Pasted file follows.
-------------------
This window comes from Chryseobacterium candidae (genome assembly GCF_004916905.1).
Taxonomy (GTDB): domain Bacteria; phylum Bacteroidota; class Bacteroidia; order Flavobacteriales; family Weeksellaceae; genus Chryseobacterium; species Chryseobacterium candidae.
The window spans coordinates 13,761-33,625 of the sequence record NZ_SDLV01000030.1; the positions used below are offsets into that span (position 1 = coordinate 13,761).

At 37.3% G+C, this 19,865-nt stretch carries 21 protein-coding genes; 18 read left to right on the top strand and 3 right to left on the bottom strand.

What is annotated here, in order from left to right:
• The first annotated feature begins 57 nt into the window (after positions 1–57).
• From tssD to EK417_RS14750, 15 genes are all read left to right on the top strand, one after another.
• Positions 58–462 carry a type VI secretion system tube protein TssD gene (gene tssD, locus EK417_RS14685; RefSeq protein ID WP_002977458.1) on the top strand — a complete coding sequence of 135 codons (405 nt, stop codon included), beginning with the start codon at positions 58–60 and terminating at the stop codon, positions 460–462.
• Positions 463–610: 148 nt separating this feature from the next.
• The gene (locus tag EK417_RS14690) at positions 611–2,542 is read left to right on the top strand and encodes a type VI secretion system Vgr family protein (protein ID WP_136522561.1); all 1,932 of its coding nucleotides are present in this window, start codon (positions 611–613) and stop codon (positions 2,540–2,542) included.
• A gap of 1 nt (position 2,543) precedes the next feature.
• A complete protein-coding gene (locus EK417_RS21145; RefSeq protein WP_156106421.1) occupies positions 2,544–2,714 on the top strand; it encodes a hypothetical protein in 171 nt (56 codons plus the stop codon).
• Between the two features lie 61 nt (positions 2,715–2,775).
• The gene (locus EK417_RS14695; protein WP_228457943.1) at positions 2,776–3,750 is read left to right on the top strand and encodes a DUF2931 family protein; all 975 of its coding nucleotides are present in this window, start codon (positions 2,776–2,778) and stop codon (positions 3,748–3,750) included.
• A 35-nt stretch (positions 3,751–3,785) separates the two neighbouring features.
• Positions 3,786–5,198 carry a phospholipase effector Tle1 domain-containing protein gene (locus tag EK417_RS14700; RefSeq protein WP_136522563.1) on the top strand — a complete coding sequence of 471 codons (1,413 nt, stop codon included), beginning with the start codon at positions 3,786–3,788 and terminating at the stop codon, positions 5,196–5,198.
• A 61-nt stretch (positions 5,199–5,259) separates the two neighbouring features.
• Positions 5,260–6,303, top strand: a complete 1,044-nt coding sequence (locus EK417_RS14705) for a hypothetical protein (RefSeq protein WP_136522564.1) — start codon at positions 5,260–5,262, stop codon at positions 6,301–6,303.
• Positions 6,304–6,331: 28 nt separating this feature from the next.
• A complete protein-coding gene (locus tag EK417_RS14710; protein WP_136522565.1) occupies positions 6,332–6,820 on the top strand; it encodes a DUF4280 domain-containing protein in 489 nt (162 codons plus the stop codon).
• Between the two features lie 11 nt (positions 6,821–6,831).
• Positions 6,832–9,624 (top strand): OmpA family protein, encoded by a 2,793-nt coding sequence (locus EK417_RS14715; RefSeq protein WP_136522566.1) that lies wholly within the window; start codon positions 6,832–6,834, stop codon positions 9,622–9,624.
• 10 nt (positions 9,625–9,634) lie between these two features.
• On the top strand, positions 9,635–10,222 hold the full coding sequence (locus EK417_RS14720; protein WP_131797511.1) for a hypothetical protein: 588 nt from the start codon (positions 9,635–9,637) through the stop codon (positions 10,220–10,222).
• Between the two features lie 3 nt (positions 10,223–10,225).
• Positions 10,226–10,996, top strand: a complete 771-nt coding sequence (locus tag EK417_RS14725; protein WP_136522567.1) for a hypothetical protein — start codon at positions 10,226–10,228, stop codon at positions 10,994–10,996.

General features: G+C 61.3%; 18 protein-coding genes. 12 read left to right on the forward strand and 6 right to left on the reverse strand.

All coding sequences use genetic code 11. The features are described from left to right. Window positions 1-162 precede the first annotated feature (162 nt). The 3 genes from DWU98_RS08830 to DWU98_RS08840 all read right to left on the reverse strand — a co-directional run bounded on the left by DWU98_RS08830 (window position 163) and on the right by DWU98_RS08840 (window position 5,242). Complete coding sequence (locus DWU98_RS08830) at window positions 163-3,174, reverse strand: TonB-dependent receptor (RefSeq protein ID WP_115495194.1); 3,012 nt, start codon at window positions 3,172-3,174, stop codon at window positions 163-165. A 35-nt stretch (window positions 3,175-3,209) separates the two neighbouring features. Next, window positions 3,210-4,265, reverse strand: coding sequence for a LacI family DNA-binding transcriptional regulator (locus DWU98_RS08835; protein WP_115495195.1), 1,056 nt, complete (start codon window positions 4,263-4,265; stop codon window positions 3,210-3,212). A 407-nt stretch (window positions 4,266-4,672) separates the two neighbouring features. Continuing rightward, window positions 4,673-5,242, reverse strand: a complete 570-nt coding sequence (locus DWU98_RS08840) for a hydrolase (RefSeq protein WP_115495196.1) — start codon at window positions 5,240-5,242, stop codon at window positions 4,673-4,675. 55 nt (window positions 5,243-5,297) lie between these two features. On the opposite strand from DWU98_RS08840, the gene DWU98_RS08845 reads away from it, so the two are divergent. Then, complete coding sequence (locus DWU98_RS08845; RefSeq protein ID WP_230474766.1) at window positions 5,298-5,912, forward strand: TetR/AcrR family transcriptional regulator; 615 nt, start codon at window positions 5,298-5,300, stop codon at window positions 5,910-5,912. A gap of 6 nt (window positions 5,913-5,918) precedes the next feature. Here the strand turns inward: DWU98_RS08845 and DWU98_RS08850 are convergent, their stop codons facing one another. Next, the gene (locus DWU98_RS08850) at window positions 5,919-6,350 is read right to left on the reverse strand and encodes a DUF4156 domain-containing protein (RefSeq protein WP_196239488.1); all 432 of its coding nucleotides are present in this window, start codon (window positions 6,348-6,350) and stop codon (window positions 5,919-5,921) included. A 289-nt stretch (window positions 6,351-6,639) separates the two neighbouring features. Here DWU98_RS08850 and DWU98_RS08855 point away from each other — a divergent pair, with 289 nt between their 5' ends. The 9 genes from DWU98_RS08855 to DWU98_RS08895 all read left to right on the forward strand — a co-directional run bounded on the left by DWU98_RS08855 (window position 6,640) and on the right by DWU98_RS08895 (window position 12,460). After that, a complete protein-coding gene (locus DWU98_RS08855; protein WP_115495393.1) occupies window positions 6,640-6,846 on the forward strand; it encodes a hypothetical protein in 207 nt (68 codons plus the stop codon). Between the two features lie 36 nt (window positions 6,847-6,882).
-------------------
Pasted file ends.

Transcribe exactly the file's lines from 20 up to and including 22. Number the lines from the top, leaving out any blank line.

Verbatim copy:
• A complete protein-coding gene (locus tag EK417_RS14710; protein WP_136522565.1) occupies positions 6,332–6,820 on the top strand; it encodes a DUF4280 domain-containing protein in 489 nt (162 codons plus the stop codon).
• Between the two features lie 11 nt (positions 6,821–6,831).
• Positions 6,832–9,624 (top strand): OmpA family protein, encoded by a 2,793-nt coding sequence (locus EK417_RS14715; RefSeq protein WP_136522566.1) that lies wholly within the window; start codon positions 6,832–6,834, stop codon positions 9,622–9,624.